Little Kiwi and Bauhaus

Little Kiwi and Bauhaus
A Boy and His Dog

Friday, 5 February 2016

Why I Self-Identify as Queer

The first time I ever learned the word "Queer", as a pejorative slur, I was 11 years old. In French class in elementary school a classmate asked me if I was queer. My answer, which I gave instantly, was "Very".
Then he ran to his buddies and said "OMG Raymond admitted he was gay!"
That confused me. I wasn't aware of that connotation. Being an actually-smart 11 year old who knew what words meant, I knew queer meant different from the norm. Unusual. Unique.
I was more than ready to embrace being different from my classmates and peer groups, I wasn't yet ready to accept that I was gay.
Being born in 1982, "queer" wasn't a slur my generation heard or used too often. As a matter of fact "GAY" was the slur. That was the words used "against" me.  Before that, as a young boy, it was "GIRL".  Followed by "Fag".
I understand that we all find acceptance and peace in life in different ways. Mine, however, have never been couched on trying to convince people that i was just like them, that I was "Still a Normal Guy".
 I'm not. I'm anything but ordinary.

One of the things I love most about my elective Queer Identity is that it binds me forever with any and everyone else who has found empowerment in being different from what society and culture may expect from them.
As the heroine of one of my favourite films of last year said, "In this world there's an invisible magic circle. There's an inside, and an outside. And I'm outside"
And I love being outside. And I love the people i've met on the outside. 

Huffington Post has changed the name of their "Gay Voices" section to "Queer Voices", and boy has that angered a lot of mostly-gay mostly-white mostly-cisgender men.  Queer, being inclusive of the greater LGBTQ communities, addressing our intersectionality. 

QUEER - From a different point of view.  Unique. Unusual. Not Common. A Deviation from the expected-norm. 

And yet, the people who are angry about this change seem to have two arguments they're relying on.
1. They were called a "queer" as a slur back in 1970 and have never gotten over it
2. They continue to choose to view the word "Queer" solely as a word that means "different" (pejoratively different), or only has negative connotations.  They refuse to see the word as anything other than a negative slur.

The number of men who've said to me "You don't understand! OUR generation were called QUEERS as we were beaten up!"
Ok.  And my generation was largely called 'GAY' as we were beaten up, but you don't see us running around in a hissy-fit of trigger-warnings crying about it.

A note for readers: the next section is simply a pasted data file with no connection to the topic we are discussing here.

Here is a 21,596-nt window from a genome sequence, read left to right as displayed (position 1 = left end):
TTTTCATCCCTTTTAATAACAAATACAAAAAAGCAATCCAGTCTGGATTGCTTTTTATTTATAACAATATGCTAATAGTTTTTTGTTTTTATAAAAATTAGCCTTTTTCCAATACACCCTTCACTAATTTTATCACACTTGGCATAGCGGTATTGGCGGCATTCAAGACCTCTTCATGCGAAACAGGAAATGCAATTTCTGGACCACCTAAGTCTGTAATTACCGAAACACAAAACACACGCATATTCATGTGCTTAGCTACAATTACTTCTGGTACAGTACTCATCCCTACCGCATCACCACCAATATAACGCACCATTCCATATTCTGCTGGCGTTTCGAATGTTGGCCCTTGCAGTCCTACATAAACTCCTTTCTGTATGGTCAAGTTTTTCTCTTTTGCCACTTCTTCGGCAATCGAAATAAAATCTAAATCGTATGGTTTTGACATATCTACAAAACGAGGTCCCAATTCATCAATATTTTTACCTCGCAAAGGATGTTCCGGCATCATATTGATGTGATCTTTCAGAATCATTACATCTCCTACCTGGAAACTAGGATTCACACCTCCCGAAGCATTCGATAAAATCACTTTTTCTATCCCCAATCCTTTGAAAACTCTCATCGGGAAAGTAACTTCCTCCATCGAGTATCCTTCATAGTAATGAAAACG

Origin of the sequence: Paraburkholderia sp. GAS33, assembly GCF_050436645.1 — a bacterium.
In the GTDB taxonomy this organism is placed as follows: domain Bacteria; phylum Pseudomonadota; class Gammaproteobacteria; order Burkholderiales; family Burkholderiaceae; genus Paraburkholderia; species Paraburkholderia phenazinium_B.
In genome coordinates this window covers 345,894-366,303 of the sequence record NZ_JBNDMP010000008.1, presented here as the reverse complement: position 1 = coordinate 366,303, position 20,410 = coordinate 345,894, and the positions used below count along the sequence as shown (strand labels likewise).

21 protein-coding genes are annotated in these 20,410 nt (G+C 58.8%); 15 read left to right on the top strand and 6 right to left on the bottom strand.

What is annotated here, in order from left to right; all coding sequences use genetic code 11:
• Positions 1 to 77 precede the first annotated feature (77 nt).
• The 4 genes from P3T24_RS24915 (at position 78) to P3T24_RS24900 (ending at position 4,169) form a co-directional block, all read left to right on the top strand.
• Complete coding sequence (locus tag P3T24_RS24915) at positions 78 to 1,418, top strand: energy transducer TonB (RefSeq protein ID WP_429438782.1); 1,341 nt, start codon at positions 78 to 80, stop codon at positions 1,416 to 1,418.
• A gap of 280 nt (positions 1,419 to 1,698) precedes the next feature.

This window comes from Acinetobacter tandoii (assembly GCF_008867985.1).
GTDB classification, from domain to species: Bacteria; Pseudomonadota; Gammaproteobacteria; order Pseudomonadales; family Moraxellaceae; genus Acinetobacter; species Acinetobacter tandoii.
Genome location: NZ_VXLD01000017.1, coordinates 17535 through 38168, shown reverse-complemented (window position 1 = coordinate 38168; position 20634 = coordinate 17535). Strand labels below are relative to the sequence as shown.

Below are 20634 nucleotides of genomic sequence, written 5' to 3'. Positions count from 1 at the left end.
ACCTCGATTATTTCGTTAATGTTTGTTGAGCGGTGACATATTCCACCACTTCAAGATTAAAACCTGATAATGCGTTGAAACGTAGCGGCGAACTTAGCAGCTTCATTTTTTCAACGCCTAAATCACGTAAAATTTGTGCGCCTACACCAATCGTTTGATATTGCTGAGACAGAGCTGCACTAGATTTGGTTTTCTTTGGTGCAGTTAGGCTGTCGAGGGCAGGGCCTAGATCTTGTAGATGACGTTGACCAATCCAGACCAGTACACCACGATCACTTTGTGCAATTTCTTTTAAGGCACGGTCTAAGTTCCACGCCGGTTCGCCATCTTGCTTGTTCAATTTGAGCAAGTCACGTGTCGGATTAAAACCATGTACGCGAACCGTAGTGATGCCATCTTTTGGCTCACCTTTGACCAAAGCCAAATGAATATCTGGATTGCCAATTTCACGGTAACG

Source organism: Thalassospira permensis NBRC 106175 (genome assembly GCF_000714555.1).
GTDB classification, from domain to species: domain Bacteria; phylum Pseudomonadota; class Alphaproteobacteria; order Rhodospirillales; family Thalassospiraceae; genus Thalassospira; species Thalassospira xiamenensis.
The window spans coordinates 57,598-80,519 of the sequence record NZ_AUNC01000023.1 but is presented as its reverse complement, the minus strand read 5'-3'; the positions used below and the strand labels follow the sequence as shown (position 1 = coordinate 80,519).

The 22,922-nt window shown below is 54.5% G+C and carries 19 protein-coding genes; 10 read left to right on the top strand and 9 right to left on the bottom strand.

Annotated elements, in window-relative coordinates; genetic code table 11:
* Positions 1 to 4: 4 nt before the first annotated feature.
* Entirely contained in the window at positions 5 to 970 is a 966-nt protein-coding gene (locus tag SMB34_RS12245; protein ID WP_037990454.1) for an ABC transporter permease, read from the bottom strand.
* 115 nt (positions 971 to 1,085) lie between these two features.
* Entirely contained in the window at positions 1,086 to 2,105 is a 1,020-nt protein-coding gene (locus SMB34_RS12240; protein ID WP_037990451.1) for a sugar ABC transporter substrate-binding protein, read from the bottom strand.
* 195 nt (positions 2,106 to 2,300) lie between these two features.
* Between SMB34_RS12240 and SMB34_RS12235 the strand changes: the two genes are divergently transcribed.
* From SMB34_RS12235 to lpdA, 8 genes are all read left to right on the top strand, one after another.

Well, some do.  Some gay men still have a negative association with the word "Gay" and prefer to say that they are, uh, "Men who happen to be into other men", or more commonly "a guy who happens to be into other dudes" - in other words, how they feel about gay is still defined by the anti-gay attitudes of the non-gay people in their lives.

There are even a stranger and sadder subset who refer to themselves as "g0y" (with a big fat zero in the middle, ironically) because they don't want people to think that they're into Anal Sex or doing "stereotypical effeminate things".  I'm not making this up, Google "g0y" and you'll see a whole lot of internalized homophobia with a side-helping of crazy.

My elective queer identity has given me more courage and empowerment than I could have ever imagined. I'm a proud gay man, and a proud queer one too. My strength comes from embracing that I am different. I make no bones about it. I have no desire to be seen as 'normal', and I stand proudly alongside any and everyone who exists outside the perceived cultural norm. Queer - from a different point of view. Unique. Not common. A deviation from the expected. That's me.

One of the reasons I've always loved the chant "We're Here, We're Queer, Get Used to It" is that it's defiant. It's not "we're here, we're gay, please tolerate us on a set of conditions"

When I hear men saying that Queer will "only be a negative word" what they're saying is that they will never work to overcome their first learned feelings for that word as a negative.

When they say that the word was used as an insult about them decades ago, they're saying that they've spent decades allowing the use of that word, as pejorative, to affect them for decades. 

It's a tremendous waste of one's energy and through process to continue to give excuses to cling to negativity.

Bravo, Huffington Post. BRAVO Queer Voices.  And THANK YOU to all the self-identifying Queer people who helped me find my voice and courage, and the beauty and community that does indeed exist On The Outside.

*EDIT - I've also heard people say "what about if they called it FAGGOT VOICES?!?" Well, for one, that would be exclusive as it would pertain, again, solely to gay men. But, um...this was the birthday stuff I got from my best friend this year.  Note the card. So yeah. Faggots rock :D

Little Kiwi Loves Bauhaus

Little Kiwi Loves Bauhaus
Good Dog!